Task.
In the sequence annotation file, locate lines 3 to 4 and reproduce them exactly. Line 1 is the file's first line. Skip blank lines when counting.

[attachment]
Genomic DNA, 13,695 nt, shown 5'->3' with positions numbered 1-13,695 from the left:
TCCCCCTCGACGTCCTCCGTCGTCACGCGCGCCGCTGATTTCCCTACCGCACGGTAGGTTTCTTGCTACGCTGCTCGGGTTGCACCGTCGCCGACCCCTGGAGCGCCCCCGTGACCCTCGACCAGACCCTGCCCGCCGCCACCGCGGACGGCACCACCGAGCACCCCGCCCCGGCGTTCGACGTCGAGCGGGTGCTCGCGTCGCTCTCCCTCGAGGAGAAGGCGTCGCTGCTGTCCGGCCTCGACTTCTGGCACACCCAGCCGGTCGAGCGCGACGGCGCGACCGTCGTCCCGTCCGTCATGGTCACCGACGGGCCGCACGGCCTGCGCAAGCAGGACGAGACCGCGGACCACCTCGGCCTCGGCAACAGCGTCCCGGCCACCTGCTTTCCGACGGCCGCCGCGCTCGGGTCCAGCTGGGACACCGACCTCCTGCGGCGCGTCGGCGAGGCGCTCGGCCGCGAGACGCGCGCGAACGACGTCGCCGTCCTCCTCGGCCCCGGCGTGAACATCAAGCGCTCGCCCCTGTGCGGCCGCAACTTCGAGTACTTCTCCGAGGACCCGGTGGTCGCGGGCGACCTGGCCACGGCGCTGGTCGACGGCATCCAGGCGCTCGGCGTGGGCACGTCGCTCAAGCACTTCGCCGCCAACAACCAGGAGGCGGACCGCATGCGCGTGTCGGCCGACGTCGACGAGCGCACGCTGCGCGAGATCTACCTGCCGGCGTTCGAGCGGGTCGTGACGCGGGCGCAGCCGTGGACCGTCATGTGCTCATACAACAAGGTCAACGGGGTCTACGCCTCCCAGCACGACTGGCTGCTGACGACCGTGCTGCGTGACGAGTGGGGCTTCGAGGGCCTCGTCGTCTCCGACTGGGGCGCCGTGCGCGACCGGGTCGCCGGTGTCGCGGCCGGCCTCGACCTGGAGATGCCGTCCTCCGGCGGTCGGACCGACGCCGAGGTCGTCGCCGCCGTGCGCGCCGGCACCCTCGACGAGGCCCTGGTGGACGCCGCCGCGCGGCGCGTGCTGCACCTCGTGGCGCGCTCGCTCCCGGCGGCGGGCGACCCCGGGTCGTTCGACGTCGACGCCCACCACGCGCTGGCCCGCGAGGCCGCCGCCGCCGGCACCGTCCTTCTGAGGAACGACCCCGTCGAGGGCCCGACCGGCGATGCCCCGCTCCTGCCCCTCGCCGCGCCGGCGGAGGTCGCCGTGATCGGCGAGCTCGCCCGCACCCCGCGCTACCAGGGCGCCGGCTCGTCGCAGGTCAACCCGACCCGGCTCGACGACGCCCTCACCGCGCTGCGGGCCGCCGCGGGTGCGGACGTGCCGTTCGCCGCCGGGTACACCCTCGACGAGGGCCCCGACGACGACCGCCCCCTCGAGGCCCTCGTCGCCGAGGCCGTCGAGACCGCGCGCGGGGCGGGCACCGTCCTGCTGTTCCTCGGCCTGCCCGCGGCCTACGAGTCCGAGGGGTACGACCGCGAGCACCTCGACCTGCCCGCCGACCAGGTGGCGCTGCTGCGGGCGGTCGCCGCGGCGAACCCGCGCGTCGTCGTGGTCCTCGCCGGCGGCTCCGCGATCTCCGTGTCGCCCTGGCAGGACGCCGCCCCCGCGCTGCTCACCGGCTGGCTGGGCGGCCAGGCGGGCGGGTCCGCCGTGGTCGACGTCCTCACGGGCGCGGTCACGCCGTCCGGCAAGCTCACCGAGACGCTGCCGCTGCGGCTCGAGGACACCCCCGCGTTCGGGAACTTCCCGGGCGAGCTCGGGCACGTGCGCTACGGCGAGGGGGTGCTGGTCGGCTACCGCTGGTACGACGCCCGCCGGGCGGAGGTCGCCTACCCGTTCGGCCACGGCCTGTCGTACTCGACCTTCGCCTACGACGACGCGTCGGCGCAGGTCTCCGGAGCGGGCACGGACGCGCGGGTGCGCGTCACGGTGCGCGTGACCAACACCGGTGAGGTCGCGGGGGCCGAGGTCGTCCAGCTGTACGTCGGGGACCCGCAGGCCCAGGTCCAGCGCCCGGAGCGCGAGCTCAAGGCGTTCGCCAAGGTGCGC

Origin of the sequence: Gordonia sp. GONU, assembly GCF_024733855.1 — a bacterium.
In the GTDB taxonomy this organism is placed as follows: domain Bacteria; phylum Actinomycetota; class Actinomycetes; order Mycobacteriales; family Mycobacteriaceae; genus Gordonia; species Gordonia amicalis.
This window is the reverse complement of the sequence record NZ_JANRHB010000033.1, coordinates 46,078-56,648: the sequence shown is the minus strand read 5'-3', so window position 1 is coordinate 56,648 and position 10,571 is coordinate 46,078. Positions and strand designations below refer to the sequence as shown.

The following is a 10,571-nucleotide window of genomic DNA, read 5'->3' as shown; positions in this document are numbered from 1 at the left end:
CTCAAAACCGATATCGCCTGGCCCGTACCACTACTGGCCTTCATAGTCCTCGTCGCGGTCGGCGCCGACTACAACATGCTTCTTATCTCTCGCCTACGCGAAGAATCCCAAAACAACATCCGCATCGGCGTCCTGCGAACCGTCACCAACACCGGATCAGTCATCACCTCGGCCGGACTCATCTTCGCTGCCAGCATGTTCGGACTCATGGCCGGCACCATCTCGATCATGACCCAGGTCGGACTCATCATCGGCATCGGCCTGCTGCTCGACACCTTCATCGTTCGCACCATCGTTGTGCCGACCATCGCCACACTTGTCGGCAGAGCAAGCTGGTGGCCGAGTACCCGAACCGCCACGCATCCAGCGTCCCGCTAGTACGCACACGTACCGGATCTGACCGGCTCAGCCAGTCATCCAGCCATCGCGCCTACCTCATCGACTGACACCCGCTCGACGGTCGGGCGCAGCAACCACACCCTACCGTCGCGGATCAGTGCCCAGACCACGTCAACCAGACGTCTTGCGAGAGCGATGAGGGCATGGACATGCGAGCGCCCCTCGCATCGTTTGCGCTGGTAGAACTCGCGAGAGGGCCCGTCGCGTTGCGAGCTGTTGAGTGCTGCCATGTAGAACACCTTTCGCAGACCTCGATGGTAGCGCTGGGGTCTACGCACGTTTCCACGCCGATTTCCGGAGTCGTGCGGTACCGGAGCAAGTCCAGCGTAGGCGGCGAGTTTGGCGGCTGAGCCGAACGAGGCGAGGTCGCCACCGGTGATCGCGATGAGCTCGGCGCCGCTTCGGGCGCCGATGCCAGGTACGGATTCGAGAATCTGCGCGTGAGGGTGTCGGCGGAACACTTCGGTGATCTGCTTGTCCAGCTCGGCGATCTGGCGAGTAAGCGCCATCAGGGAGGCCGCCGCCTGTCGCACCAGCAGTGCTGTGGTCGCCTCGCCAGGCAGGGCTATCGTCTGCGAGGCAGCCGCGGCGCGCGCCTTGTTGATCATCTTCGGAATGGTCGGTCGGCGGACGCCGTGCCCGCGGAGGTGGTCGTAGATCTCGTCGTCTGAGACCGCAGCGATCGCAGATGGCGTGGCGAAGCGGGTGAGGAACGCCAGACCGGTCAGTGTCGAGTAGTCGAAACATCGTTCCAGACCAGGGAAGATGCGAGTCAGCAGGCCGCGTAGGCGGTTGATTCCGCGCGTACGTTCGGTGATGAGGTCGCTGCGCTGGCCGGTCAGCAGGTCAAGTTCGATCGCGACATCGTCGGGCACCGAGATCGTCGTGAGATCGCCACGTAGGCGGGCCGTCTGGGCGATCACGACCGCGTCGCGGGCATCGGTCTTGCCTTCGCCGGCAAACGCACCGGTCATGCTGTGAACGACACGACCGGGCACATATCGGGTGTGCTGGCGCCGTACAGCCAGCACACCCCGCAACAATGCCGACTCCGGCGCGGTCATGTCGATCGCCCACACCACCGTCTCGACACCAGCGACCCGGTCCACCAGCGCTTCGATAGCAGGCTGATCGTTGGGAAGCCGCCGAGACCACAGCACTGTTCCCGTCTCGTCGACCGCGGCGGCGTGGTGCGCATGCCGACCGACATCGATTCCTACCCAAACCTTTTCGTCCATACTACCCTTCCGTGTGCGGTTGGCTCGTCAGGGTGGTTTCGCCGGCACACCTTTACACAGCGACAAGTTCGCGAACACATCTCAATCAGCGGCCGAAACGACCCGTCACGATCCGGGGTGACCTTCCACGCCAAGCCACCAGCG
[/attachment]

Origin of the sequence: Gordonia sp. GONU, assembly GCF_024733855.1 — a bacterium.
In the GTDB taxonomy this organism is placed as follows: domain Bacteria; phylum Actinomycetota; class Actinomycetes; order Mycobacteriales; family Mycobacteriaceae; genus Gordonia; species Gordonia amicalis.